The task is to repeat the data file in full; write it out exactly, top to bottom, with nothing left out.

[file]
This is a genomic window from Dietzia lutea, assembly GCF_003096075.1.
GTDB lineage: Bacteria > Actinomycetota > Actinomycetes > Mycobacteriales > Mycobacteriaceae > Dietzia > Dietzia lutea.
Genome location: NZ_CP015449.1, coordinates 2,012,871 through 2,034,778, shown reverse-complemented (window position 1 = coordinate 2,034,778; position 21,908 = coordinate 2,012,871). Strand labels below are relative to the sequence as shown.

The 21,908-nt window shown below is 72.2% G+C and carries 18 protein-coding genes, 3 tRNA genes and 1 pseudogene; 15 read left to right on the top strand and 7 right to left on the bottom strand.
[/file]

This is a genomic window from Dietzia lutea, assembly GCF_003096075.1.
GTDB lineage: Bacteria > Actinomycetota > Actinomycetes > Mycobacteriales > Mycobacteriaceae > Dietzia > Dietzia lutea.
Genome location: NZ_CP015449.1, coordinates 2,012,871 through 2,034,778, shown reverse-complemented (window position 1 = coordinate 2,034,778; position 21,908 = coordinate 2,012,871). Strand labels below are relative to the sequence as shown.

The 21,908-nt window shown below is 72.2% G+C and carries 18 protein-coding genes, 3 tRNA genes and 1 pseudogene; 15 read left to right on the top strand and 7 right to left on the bottom strand.